Finally saw Hollywoodland. It’s a very good film hidden inside a very mediocre one.
The good film stars Ben Affleck as George Reeves, the actor best remembered for playing Superman in the 1950’s TV show. It paints Reeves as a tragic figure, and a pathetic one–one of those actors who hangs around Hollywood for years, getting small roles in big pictures and big roles in serials. Then he wins fame in a kiddy TV show, rendering him impossible for adults to take seriously.
In the 1910’s, Mary Pickford discovered just how rich and famous an actor could become thanks to the new medium of motion pictures. Forty years later, Reeves learned how horribly stereotyped one could become thanks to television.
And it’s to television, at least in this movie’s view, that unsuccessful movie actors go to die. Reeves was found shot in the head, probably a suicide, shortly after the show went off the air.
Unfortunately, Hollywoodland stars Adrien Brody, not Ben Affleck. I have nothing against Brody, but in this particular movie, he plays a clichéd private detective trying to prove that Reeves was murdered. Neither Brody, writer Paul Bernbaum, nor director Allen Coulter give us any reason to care about this guy or his probably misguided quest. Every time the story cuts from Affleck to Brody, it’s a letdown.
By the way, I caught one promo for Hollywoodland when it was in theaters that described Reeves as playing “journalist/superhero Clark Kent.” Oddly enough, that makes sense. For reasons probably inspired by the meager special effects budget, Reeves spent more screen time wearing glasses than a cape.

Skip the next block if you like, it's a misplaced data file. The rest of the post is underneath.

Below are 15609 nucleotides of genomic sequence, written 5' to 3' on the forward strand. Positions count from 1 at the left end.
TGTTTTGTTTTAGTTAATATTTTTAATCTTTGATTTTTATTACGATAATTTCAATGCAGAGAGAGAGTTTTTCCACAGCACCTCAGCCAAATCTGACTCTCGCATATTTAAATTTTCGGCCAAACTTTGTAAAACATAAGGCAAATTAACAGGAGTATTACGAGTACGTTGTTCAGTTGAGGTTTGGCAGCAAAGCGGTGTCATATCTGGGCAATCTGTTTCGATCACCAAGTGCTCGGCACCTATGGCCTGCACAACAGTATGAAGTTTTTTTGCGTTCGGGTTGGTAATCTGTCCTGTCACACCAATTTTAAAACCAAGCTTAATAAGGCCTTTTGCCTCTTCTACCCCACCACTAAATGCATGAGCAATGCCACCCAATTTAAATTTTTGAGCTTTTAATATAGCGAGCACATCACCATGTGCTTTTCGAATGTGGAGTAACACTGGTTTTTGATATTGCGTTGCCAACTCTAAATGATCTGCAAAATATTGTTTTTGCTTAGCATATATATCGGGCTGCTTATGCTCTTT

In other news, the Sonoma Valley Film Festival runs April 12 through 15. Special events include a tribute to Pixar’s John Lasseter. As is this festival’s tradition, the emphasis is as much on gourmet food as on movies. I’m not listing a schedule for the festival on Bayflicks; their site is designed in a way that would make that task extremely difficult.
Finally, a bit of self-promotion: I spent much of February testing and reviewing Blu-Ray and HD-DVD players for PC World (that’s one reason why I was too busy in February to maintain Bayflicks properly). Movies look and sound great on these players, but I still prefer the theatrical experience. You’ll find the article here.